The Democratic candidate for governor, Attorney General Eliot Spitzer, says he would deal with Medicaid, property taxes, and the lawsuit separately.

Mr. Spitzer has said he intends to quickly settle the lawsuit and is proposing that New York City public schools receive between $4 billion and $6 billion in additional annual operating money. He’s been silent, however, on what portion of the money would come from the state. He’s also proposing to shift $6 billion of state funds over three years to local school districts to offset property taxes. He says he will save money on Medicaid by reducing long-term care and prescription drug costs.

Some policy specialists say a bundling Medicaid and the lawsuit could make more sense.

“It’s true that if we got some Medicaid relief, we would be able to support the schools and still not impose a very heavy tax burden,” said Charles Brecher, the director of research for the Citizens Budget Commission. “It works for the city to combine the two. The problem is for the rest of the state.”

New York is one of the few states in the nation that requires its local governments to pay a significant share of the Medicaid program. After the state imposed a cap on local share growth at 3%, the local government share has dipped to about 18% of the total program’s cost. The federal government pays for half.

Public policy experts have argued that large entitlement program expenses like Medicaid ought to be spread over a wide as possible tax base.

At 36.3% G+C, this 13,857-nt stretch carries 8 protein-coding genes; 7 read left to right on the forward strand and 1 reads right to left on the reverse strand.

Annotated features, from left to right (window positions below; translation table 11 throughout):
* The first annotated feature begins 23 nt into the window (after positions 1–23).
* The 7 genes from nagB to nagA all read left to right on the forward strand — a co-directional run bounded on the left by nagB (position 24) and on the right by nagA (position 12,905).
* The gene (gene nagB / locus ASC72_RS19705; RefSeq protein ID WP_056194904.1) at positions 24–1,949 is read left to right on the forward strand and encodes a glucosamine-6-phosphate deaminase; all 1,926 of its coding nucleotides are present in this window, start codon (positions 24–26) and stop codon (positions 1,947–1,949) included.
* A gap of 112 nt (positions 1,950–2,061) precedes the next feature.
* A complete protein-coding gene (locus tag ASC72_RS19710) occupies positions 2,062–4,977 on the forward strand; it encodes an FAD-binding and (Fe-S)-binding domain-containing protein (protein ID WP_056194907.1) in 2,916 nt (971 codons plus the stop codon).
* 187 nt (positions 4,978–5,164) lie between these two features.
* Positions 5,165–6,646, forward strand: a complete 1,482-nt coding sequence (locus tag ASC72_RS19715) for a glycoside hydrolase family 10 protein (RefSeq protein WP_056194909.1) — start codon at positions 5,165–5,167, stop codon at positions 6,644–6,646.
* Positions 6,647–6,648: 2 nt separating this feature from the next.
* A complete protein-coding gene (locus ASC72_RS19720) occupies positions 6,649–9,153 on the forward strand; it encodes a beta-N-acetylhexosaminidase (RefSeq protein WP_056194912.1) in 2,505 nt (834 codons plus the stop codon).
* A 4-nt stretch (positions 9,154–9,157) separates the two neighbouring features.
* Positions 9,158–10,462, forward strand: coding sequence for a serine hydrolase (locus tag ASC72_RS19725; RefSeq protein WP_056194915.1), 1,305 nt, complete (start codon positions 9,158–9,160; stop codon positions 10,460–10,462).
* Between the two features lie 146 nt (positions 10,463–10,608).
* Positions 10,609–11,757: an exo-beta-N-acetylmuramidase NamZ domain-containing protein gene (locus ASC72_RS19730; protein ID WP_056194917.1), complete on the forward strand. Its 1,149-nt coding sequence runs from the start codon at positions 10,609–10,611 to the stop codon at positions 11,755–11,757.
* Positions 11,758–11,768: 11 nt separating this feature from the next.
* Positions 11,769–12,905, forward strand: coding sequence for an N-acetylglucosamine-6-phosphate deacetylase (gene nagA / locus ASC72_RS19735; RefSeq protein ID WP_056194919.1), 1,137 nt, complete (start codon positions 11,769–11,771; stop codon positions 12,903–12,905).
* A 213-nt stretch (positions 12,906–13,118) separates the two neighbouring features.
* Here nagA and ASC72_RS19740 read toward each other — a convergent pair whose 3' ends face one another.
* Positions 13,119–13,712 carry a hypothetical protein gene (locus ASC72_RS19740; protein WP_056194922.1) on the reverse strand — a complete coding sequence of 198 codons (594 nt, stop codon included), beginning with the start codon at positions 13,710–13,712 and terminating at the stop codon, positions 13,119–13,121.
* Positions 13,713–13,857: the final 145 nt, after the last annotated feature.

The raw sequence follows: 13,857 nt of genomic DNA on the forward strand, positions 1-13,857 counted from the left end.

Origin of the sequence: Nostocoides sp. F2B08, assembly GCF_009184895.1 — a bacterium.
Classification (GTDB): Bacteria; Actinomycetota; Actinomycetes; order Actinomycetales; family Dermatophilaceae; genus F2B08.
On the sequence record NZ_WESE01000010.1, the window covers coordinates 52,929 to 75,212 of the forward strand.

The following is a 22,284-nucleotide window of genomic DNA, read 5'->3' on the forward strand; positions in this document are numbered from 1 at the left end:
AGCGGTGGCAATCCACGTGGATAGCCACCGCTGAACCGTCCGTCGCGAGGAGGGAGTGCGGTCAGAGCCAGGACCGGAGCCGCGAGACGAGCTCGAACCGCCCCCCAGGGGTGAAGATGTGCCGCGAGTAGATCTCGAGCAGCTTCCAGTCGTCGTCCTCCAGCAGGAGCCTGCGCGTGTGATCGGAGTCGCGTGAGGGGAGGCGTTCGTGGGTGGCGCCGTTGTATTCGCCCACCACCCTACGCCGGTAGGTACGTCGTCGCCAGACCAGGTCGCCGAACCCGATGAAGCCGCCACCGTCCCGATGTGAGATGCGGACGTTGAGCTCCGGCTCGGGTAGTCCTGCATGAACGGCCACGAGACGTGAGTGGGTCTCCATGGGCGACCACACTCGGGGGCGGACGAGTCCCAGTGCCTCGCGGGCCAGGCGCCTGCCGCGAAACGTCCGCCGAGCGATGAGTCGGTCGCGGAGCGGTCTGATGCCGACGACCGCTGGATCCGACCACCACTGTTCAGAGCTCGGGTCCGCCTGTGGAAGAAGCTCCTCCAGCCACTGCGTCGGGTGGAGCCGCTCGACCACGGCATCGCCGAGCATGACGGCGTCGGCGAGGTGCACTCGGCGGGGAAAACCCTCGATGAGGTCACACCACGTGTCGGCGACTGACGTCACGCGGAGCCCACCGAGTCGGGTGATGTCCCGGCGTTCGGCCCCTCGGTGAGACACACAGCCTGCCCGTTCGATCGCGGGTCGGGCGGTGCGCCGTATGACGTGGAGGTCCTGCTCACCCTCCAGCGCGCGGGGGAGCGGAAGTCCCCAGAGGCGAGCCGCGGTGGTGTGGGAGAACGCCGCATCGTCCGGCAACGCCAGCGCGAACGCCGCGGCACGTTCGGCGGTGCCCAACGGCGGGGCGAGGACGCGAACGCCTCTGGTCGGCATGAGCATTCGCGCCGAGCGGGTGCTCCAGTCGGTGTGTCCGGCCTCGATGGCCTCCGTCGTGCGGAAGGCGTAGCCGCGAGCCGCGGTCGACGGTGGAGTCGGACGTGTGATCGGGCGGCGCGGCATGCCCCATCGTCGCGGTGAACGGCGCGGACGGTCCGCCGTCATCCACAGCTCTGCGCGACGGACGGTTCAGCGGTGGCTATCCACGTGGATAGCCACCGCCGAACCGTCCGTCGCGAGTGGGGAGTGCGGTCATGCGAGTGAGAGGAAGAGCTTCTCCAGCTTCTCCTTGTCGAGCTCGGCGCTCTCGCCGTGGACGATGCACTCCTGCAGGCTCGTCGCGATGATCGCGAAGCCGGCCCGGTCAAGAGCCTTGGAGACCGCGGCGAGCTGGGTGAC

Under the existing arrangement, they argue, local governments in New York with greater numbers of Medicaid recipients are put at a comparative disadvantage. “Forcing localities to bear a substantial portion of what in most other states is a state-level burden results in higher local taxes in localities with concentrations of Medicaid-eligible residents,” said a January report published by the publicly funded New York City Independent Budget Office.

Proponents of a Medicaid swap also say it would hold the state government more accountable by shifting expenses to the governor and lawmakers who are responsible for setting policy and to some extent determining the cost of the program. The effect, they say, would be to give the state government more of an incentive to cut out waste and fraud from the system and make it more efficient.

“It does shift responsibility and accountability in the right direction,” said the director of the fiscally conservative Empire Center for New York State Policy, E.J. McMahon. “But it still begs the question of how you phase this in. Where does the money come from?”

The New York Sun

© 2023 The New York Sun Company, LLC. All rights reserved.

Use of this site constitutes acceptance of our Terms of Use and Privacy Policy. The material on this site is protected by copyright law and may not be reproduced, distributed, transmitted, cached or otherwise used.

The New York Sun

Sign in or  Create a free account

By continuing you agree to our Privacy Policy and Terms of Use